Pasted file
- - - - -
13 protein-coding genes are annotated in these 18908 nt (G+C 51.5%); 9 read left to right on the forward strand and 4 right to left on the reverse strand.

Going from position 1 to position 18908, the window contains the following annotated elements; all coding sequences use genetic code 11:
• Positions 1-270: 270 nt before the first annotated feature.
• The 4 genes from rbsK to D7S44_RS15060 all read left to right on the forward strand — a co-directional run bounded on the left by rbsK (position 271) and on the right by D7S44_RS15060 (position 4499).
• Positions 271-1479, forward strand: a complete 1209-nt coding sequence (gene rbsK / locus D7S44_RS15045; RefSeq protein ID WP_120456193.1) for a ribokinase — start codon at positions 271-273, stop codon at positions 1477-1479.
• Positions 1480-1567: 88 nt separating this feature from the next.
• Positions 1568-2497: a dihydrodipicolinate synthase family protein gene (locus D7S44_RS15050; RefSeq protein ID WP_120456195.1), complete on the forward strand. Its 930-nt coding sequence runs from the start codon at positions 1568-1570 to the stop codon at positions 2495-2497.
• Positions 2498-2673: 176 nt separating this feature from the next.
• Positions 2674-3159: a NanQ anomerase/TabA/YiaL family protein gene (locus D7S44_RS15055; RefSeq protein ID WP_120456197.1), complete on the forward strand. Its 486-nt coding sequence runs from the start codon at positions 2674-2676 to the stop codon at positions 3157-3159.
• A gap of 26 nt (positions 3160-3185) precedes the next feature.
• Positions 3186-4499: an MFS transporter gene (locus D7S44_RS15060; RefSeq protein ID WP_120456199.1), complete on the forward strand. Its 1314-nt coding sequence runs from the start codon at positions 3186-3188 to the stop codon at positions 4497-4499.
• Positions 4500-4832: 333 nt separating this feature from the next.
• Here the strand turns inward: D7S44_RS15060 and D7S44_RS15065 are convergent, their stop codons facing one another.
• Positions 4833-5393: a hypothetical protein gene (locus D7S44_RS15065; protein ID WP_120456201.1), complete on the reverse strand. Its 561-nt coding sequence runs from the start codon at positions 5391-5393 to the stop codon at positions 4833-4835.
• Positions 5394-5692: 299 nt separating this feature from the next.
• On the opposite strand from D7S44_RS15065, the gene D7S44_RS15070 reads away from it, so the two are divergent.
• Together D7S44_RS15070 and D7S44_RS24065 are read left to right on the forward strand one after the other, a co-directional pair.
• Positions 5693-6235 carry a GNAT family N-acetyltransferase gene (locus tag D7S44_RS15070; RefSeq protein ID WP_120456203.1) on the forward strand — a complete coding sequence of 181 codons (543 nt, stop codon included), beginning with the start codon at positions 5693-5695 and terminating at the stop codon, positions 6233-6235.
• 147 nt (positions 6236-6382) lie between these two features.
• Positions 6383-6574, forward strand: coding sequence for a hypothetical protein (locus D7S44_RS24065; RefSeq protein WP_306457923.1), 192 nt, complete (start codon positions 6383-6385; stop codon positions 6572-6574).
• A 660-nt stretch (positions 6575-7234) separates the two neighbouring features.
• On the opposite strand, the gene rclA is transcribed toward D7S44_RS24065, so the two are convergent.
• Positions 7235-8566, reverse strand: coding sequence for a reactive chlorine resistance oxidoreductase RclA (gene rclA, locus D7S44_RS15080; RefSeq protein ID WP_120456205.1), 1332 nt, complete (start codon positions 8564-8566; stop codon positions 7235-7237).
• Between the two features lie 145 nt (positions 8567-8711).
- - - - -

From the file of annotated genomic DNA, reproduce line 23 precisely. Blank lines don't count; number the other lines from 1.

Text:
• Positions 7235-8566, reverse strand: coding sequence for a reactive chlorine resistance oxidoreductase RclA (gene rclA, locus D7S44_RS15080; RefSeq protein ID WP_120456205.1), 1332 nt, complete (start codon positions 8564-8566; stop codon positions 7235-7237).